- to go around or bypass: to circumvent the lake; to circumvent the real issues.
- to avoid (defeat, failure, unpleasantness, etc.) by artfulness or deception; avoid by anticipating or outwitting: He circumvented capture by anticipating their movements.
- to surround or encompass, as by stratagem; entrap: to circumvent a body of enemy troops.
Origin of circumvent
Synonyms for circumventSee more synonyms for on Thesaurus.com
Examples from the Web for circumvention
Historical Examples of circumvention
Well, what can't be done by main courage, in war, must be done by circumvention.The Last of the Mohicans
James Fenimore Cooper
In which there is no wound or defeat or circumvention so long as thou fleest not.The Mediaeval Mind (Volume I of II)
Henry Osborn Taylor
From the day an animal is born, instinct and training are bent toward the circumvention of enemies.Wild Life Near Home
Dallas Lore Sharp
And even in dreams her genius invented fresh expedients, wrote notes of apology, or made speeches of circumvention.Tales And Novels, Volume 5 (of 10)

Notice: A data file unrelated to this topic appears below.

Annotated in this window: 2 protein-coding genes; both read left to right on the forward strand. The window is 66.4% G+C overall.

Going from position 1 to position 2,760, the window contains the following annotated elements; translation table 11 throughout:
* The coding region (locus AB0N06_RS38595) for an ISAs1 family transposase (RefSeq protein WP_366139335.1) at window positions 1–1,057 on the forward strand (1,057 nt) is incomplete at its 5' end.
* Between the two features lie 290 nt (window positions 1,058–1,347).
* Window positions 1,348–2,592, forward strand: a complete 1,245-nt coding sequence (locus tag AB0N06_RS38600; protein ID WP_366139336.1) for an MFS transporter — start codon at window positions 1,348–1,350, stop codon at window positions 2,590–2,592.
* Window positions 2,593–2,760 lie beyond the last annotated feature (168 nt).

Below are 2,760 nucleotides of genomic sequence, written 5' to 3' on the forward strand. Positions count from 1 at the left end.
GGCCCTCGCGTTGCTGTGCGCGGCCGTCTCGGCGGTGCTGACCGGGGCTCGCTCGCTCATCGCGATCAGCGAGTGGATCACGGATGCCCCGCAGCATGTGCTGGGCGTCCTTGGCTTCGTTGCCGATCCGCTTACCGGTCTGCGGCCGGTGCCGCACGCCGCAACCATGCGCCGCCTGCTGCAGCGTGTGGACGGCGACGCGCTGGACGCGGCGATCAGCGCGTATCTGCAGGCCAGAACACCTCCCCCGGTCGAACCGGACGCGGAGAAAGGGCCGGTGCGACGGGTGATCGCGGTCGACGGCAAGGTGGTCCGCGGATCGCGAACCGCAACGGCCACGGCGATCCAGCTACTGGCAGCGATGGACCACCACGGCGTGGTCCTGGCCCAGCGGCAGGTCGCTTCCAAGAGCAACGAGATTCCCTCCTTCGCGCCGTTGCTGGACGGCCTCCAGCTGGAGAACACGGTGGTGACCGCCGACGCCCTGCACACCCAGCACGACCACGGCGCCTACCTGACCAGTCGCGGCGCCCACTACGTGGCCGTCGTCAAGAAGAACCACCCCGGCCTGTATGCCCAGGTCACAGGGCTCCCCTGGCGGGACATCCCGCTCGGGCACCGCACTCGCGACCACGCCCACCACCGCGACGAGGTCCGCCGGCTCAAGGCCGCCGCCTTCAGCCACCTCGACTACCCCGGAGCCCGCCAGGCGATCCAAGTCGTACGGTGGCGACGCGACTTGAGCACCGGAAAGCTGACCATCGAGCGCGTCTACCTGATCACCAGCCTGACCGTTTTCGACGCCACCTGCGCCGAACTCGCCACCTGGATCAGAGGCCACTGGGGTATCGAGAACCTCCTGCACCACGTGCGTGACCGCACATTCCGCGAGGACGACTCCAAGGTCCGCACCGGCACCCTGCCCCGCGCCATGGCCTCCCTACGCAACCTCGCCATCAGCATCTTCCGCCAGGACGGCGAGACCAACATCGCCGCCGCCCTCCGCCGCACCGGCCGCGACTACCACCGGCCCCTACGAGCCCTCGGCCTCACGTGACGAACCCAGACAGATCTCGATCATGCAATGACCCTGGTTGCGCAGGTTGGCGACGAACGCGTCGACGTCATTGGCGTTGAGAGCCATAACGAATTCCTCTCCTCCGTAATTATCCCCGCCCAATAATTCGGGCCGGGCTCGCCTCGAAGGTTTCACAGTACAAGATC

One worthy deed, however, he did perform: he publicly burned the Bill for the Circumvention of the Flamp, amid deafening applause.
- to evade or go around
- to outwit
- to encircle (an enemy) so as to intercept or capture
Word Origin for circumvent
early 15c., from Latin circumventionem (nominative circumventio), noun of action from past participle stem of circumvenire "to get around" (see circumvent).
mid-15c., "to surround by hostile stratagem," from Latin circumventus, past participle of circumvenire "to get around, be around, encircle, surround," in figurative sense "to oppress, assail, cheat," from circum "around" (see circum-) + venire "to come" (see venue). Meaning "to go round" is from 1840. Related: Circumvented; circumventing.